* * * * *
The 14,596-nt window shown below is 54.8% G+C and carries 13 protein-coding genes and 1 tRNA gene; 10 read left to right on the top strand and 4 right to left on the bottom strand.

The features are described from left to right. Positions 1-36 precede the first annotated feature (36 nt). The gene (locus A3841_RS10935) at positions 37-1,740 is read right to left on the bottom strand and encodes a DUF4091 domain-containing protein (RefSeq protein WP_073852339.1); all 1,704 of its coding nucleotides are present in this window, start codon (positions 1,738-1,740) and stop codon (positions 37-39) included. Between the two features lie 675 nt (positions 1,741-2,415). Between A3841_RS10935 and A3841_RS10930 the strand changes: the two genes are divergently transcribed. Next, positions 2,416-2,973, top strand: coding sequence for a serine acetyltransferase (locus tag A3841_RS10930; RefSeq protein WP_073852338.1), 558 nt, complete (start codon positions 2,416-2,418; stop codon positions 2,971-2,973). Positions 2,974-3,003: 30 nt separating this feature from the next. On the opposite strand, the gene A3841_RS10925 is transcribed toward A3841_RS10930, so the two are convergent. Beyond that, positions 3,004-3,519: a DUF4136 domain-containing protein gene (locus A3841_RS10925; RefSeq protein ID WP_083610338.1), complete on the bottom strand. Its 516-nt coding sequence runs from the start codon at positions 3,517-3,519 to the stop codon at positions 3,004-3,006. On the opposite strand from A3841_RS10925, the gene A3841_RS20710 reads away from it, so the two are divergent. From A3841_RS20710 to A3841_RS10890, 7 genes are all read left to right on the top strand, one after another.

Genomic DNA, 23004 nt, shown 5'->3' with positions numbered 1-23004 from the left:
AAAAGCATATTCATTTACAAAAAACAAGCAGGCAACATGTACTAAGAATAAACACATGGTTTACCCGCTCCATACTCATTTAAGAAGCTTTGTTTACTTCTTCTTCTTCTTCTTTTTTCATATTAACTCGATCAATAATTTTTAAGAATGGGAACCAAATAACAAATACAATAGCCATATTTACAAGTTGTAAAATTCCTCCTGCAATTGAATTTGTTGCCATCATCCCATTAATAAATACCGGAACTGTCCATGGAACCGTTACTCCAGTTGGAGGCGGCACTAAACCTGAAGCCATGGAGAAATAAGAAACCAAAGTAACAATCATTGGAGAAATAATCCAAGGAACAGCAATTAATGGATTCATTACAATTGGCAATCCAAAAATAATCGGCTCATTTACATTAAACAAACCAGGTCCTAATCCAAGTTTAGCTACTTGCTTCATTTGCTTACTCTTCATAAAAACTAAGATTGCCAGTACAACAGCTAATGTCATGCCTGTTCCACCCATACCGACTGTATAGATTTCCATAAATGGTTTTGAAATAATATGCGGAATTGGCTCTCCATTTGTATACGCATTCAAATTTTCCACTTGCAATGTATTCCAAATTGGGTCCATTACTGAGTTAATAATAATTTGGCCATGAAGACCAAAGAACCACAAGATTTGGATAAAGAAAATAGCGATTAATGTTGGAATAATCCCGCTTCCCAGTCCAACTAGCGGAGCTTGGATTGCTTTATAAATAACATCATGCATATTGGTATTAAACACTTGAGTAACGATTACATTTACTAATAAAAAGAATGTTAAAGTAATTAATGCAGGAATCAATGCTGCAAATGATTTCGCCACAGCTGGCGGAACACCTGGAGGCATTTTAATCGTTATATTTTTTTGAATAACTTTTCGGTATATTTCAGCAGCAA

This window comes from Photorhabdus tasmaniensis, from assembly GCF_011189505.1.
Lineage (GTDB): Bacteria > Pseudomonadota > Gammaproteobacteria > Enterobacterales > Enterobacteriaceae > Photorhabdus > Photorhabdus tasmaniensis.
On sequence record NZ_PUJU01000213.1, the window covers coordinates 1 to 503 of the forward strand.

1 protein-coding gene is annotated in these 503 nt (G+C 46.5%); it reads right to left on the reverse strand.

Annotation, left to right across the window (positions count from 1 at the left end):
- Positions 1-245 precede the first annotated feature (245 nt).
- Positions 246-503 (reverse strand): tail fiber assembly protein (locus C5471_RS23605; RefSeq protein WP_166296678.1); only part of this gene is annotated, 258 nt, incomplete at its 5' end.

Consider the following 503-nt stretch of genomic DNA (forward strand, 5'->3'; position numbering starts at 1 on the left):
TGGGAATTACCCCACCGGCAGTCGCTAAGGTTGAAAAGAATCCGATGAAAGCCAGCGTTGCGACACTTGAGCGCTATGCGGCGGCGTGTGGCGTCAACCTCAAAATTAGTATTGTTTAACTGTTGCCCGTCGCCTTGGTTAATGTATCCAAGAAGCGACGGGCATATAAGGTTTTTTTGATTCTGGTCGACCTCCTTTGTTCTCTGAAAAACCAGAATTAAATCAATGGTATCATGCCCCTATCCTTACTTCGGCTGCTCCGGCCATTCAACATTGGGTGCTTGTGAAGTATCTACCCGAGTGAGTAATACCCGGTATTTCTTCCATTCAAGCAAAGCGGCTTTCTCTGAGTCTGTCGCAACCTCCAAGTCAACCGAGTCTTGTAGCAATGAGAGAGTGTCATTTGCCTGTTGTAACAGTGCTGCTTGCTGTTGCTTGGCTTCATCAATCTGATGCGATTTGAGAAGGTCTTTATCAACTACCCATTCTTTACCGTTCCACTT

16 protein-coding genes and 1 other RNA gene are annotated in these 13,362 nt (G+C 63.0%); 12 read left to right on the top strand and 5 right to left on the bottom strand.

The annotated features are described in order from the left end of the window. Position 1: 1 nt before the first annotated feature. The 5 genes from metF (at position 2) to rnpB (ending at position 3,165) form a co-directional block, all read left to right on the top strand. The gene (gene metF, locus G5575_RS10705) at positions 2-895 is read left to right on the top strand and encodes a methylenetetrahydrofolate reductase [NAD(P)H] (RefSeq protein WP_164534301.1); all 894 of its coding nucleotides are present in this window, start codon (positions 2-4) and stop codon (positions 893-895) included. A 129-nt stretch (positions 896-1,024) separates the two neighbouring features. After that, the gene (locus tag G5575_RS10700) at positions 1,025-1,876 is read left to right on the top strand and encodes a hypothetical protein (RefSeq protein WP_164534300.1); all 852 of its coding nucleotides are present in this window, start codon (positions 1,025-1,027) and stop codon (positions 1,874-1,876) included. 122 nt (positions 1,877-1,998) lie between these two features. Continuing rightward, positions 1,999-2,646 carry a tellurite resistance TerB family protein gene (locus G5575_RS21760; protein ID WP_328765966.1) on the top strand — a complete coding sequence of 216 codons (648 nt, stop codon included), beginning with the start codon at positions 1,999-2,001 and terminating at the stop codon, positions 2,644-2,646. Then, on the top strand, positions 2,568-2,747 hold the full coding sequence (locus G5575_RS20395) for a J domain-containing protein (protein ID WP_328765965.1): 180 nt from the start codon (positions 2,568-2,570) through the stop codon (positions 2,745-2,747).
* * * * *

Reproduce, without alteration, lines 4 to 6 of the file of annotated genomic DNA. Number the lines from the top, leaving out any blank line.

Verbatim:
AAAAGCATATTCATTTACAAAAAACAAGCAGGCAACATGTACTAAGAATAAACACATGGTTTACCCGCTCCATACTCATTTAAGAAGCTTTGTTTACTTCTTCTTCTTCTTCTTTTTTCATATTAACTCGATCAATAATTTTTAAGAATGGGAACCAAATAACAAATACAATAGCCATATTTACAAGTTGTAAAATTCCTCCTGCAATTGAATTTGTTGCCATCATCCCATTAATAAATACCGGAACTGTCCATGGAACCGTTACTCCAGTTGGAGGCGGCACTAAACCTGAAGCCATGGAGAAATAAGAAACCAAAGTAACAATCATTGGAGAAATAATCCAAGGAACAGCAATTAATGGATTCATTACAATTGGCAATCCAAAAATAATCGGCTCATTTACATTAAACAAACCAGGTCCTAATCCAAGTTTAGCTACTTGCTTCATTTGCTTACTCTTCATAAAAACTAAGATTGCCAGTACAACAGCTAATGTCATGCCTGTTCCACCCATACCGACTGTATAGATTTCCATAAATGGTTTTGAAATAATATGCGGAATTGGCTCTCCATTTGTATACGCATTCAAATTTTCCACTTGCAATGTATTCCAAATTGGGTCCATTACTGAGTTAATAATAATTTGGCCATGAAGACCAAAGAACCACAAGATTTGGATAAAGAAAATAGCGATTAATGTTGGAATAATCCCGCTTCCCAGTCCAACTAGCGGAGCTTGGATTGCTTTATAAATAACATCATGCATATTGGTATTAAACACTTGAGTAACGATTACATTTACTAATAAAAAGAATGTTAAAGTAATTAATGCAGGAATCAATGCTGCAAATGATTTCGCCACAGCTGGCGGAACACCTGGAGGCATTTTAATCGTTATATTTTTTTGAATAACTTTTCGGTATATTTCAGCAGCAA

This window comes from Photorhabdus tasmaniensis, from assembly GCF_011189505.1.
Lineage (GTDB): Bacteria > Pseudomonadota > Gammaproteobacteria > Enterobacterales > Enterobacteriaceae > Photorhabdus > Photorhabdus tasmaniensis.